SHOUT-OUT: From Kathy Lynn Honaker, executive director of the Algiers Development District. “She has such a passion for helping others that she inspires us all to do more for our community and one another. Her energy is tireless and she is totally dedicated to making New Orleans and Louisiana a better place. At 93 years young she truly is a ‘hero’ of our community and state.”
WHAT WILL YOU DO?
- Join the Algiers Kiwanis Club or one in your neighborhood
- Learn about the Navy League’s New Orleans Council
- Join the Friends of the Algiers Courthouse
- Learn more about the other efforts Burrus has been involved in here.
State Sen. Troy Carter, D-New Orleans, took over as chairman of the Algiers Development District’s board of commissioners Friday and immediately ordered a forensic audit of all the district’s contracts.
He also told those gathered for the new board’s first meeting that he is working to make the district subject to review by the state Legislative Auditor’s Office.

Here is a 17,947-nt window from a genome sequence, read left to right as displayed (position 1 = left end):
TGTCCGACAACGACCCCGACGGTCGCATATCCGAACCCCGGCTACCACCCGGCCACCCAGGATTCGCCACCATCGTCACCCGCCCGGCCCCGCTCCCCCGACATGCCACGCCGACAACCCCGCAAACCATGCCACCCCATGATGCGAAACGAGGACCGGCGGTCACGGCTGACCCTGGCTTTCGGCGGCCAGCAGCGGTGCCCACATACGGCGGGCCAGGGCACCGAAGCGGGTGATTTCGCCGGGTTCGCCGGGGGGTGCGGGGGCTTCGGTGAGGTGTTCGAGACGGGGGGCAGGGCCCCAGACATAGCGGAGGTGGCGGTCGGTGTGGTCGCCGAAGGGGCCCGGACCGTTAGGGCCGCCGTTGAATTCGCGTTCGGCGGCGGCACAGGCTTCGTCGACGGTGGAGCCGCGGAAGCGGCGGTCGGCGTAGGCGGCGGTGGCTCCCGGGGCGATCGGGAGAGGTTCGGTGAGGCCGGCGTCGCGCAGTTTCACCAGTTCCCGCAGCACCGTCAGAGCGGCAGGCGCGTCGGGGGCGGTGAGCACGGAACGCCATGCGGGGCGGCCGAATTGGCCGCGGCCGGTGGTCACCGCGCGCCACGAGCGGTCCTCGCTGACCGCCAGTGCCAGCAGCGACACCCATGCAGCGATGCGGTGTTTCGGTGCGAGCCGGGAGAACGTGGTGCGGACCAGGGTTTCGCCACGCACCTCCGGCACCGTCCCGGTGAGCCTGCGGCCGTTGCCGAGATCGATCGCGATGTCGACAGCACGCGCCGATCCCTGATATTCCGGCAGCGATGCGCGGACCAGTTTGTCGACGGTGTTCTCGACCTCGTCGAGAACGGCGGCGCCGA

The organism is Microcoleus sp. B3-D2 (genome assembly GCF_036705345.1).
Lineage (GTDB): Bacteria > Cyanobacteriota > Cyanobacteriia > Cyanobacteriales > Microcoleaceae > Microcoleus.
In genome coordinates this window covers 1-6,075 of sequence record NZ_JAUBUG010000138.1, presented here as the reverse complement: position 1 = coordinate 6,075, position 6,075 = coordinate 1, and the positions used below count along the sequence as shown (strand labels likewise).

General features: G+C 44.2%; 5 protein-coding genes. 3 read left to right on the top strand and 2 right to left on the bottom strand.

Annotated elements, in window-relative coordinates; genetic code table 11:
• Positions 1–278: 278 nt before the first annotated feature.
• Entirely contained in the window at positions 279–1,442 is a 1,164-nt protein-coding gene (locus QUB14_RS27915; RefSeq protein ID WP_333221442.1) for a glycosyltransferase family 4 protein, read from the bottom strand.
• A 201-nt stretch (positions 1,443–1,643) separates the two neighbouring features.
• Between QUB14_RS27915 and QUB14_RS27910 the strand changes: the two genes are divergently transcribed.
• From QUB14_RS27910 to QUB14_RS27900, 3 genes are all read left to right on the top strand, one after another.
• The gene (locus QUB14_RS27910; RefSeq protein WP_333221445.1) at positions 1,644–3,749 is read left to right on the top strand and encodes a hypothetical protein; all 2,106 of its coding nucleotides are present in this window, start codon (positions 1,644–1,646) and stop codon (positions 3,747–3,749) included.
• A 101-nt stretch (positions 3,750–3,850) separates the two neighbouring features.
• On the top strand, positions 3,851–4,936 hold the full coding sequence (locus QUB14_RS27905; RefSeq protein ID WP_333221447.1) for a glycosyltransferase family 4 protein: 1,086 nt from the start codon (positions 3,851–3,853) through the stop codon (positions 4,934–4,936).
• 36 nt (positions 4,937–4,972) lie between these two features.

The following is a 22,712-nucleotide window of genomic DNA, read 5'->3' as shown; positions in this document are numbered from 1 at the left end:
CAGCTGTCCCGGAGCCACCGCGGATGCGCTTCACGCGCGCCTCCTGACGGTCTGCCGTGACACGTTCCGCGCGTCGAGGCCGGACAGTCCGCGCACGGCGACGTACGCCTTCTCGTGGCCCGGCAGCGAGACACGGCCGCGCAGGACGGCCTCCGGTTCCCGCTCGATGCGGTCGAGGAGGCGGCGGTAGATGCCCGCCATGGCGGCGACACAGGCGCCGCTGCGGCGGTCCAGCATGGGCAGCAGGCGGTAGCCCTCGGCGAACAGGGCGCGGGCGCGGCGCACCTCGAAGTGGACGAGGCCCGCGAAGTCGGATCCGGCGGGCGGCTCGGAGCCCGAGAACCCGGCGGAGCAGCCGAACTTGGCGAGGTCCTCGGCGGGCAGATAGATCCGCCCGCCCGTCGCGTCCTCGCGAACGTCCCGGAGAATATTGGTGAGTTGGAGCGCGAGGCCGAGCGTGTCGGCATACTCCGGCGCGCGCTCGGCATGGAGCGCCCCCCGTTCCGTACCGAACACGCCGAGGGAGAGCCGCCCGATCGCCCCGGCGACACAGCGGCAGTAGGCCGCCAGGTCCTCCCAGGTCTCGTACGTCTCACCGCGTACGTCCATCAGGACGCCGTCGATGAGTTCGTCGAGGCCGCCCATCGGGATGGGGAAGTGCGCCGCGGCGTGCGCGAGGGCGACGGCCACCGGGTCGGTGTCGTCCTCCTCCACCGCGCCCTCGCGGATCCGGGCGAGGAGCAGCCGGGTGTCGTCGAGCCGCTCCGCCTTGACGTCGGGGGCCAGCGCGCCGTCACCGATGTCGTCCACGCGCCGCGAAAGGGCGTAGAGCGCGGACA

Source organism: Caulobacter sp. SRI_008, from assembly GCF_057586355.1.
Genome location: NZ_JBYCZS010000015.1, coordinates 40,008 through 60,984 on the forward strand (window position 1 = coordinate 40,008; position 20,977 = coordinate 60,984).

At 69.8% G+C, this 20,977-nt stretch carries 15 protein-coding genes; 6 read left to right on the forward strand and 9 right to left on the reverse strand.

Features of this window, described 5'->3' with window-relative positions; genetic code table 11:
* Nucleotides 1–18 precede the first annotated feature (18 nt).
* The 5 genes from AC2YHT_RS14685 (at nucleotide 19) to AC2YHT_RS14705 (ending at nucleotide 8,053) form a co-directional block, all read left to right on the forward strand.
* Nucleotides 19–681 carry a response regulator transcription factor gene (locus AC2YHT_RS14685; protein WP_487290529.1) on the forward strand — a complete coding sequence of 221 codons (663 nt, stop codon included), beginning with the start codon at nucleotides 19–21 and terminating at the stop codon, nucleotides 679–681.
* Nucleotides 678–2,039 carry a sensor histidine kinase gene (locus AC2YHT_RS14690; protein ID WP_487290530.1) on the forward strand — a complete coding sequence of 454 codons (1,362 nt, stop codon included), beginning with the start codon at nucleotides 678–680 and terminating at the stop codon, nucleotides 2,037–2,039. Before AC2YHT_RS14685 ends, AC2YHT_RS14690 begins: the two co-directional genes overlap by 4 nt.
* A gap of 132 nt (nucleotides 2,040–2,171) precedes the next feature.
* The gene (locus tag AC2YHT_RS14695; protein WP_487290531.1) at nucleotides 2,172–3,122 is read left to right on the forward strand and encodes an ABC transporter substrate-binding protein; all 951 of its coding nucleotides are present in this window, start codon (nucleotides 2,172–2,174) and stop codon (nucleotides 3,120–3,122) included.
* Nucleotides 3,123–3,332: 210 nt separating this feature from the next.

Carter said he and fellow new board member Gary Carter, a Democratic state representative and also his nephew, are working on bills in both chambers that would allow for regular state audits.
As for the audit, Troy Carter asked board attorney Richard Cortizas to solicit bids for a firm to “look at every encumbrance, every dollar past, present and future” and make the information available to the public.
Those initiatives, he said, will help bring transparency to the development district, a taxing district that owns Federal City, the 156-acre site of the former U.S. Navy Base in Algiers, and oversees its redevelopment.